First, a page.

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How nurses can help their colleagues on the COVID-19 front lines

Over 50,000 new US coronavirus cases reported in a single day

While the headlines change and the numbers of those infected and dying dip and surge, most nurses on the frontlines of COVID-19 care are experiencing steady levels of stress, challenge, exhaustion, and perhaps despair.

If you're a nurse who's not intimately involved with ICU, respiratory care, nursing homes or other areas hard hit by the pandemic, you may be in a good position to support and encourage nurse friends and colleagues who are.

Many of the gestures are the same things you'd be doing if you were a friend or family member trying to support nurses during COVID-19. For example, you could get the laundry done if this nurse on the front lines lives in your household, take over some childcare or transportation or help that nurse get quality sleep whenever possible.

But there are also unique efforts you can make as a fellow nurse who's not on the front line. Not only do you have an insider's understanding of the pressures of nursing before COVID-19 made an appearance, you're also often entitled to some of the same freebies. And you're in the loop on your employer's policies, even though you're not personally affected.

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A lot of the support strategies you may have used when the pandemic first reared its ugly head in the U.S. are just as appreciated now -- maybe more so, since people's efforts tend to wane as the pandemic continues and they let more time go between contacting friends enmeshed in pandemic care. And if you haven't been able to lend nurses on the front lines extra support previously, you may realize that you're in a better position now. Here are some ideas to get you started.

Provide modest perks. Delaney McCann is now in grad school as part of the University of South Carolina School of Medicine's Nurse Anesthesia Class of 2022, but she hasn't forgotten her former colleagues who are now embroiled in the pandemic response. Her top means of supporting those nurses is to send them unexpected extras. "I have been Venmoing my nurse friends money for coffee, pizza at work, or to use however they need," she says. "I know money is tight right now for everyone, but when I was working as a nurse, just knowing that other people were thinking of me really helped me get through some hard shifts, like flu season, which pales in comparison to this!"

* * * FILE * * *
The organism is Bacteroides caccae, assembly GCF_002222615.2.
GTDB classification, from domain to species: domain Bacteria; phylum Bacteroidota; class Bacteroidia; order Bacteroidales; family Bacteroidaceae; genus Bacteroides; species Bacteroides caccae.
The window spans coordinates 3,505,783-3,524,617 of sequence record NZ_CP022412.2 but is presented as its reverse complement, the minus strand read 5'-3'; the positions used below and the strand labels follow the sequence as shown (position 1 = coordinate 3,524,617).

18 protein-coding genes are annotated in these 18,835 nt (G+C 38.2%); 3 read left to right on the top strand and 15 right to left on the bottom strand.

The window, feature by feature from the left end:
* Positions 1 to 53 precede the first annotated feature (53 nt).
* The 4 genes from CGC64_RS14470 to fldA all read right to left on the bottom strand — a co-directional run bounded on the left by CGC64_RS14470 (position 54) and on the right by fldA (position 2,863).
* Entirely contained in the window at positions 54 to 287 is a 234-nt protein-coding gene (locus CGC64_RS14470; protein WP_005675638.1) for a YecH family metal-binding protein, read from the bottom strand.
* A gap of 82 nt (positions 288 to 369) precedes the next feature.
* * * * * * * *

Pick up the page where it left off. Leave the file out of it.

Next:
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Research the freebies and enroll your nurse friend. Even though many of the promotions for nurses working during the pandemic have expired, including Crocs and Starbucks, there are still lots of promotions, discounts and freebies floating around in cyberspace. The thing is, nurses overwhelmed by working the ICU or other front line locations may not have the time or energy to collect their due. Since you're also a nurse, you're in a great position to track down the freebies and register both of you. (Hint: A good place to start is Krispy Kreme's promotion for healthcare workers that allows them to buy a dozen glazed donuts and get a second dozen for $1 through Labor Day 2020.) To make this truly effective and supportive, go as far as you can on tapping into the benefits before involving your nurse friend. Instead of texting to say, "Hey, Uncle Nearest Premium Whiskey has free masks!" go ahead and get the email address and all the information needed, and forward it so your friend can just take a second or two to claim the freebie. And there's no law against you accessing the same perk and passing it to a front-line nurse, if the promotion has been extended to all medical professionals and you qualify.